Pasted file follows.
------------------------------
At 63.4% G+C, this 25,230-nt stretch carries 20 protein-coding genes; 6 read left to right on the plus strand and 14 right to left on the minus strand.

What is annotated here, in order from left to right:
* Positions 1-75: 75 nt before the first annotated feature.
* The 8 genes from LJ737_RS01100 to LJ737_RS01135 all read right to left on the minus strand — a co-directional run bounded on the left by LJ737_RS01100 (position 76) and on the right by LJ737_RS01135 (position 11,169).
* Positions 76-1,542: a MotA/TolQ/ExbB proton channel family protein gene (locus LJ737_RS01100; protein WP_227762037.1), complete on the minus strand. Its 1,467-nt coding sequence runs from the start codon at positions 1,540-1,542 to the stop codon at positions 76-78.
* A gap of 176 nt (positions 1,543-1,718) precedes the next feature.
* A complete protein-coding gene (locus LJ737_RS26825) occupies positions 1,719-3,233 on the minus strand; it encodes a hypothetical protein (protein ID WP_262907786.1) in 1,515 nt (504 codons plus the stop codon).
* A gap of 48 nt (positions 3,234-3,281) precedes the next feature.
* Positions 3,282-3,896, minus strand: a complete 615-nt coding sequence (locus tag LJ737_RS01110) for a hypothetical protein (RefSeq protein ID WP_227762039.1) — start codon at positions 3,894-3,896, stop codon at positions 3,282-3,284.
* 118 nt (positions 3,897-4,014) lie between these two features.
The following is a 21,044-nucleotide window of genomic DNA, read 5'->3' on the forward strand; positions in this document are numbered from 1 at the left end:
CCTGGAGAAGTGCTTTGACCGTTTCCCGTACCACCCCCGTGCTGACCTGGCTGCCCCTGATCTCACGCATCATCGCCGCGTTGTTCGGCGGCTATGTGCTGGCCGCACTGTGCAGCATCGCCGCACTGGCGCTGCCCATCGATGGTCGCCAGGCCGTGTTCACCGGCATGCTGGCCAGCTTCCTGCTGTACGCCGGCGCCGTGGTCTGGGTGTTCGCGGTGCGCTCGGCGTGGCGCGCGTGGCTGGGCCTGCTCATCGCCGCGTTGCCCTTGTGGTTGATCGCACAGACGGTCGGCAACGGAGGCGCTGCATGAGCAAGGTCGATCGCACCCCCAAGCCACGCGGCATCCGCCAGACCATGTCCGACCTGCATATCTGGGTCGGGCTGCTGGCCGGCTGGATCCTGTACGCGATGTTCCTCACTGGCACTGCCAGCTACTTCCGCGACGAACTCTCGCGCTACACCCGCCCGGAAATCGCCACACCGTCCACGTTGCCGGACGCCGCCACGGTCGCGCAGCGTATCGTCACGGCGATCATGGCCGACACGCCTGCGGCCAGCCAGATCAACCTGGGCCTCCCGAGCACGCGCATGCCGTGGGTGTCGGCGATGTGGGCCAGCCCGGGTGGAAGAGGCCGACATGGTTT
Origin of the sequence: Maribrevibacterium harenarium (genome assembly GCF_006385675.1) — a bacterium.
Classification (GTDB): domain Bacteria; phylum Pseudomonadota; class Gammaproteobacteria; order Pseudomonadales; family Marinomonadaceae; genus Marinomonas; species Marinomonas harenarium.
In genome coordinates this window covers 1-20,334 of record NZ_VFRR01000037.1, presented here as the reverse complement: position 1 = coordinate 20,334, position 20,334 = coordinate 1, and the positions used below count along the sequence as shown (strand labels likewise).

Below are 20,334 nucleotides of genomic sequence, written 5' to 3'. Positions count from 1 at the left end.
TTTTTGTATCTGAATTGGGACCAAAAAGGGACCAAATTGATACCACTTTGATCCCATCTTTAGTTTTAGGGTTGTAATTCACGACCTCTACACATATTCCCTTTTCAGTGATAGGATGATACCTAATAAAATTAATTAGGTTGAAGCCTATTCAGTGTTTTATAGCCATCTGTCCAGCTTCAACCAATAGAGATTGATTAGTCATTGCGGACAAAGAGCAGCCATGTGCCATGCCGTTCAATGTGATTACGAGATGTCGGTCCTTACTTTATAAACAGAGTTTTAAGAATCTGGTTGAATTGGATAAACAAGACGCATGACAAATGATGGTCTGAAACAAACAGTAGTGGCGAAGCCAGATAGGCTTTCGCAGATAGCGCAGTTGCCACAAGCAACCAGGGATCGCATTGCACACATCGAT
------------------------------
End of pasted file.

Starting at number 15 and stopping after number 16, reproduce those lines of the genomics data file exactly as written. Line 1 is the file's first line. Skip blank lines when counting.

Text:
In genome coordinates this window covers 1-20,334 of record NZ_VFRR01000037.1, presented here as the reverse complement: position 1 = coordinate 20,334, position 20,334 = coordinate 1, and the positions used below count along the sequence as shown (strand labels likewise).

Below are 20,334 nucleotides of genomic sequence, written 5' to 3'. Positions count from 1 at the left end.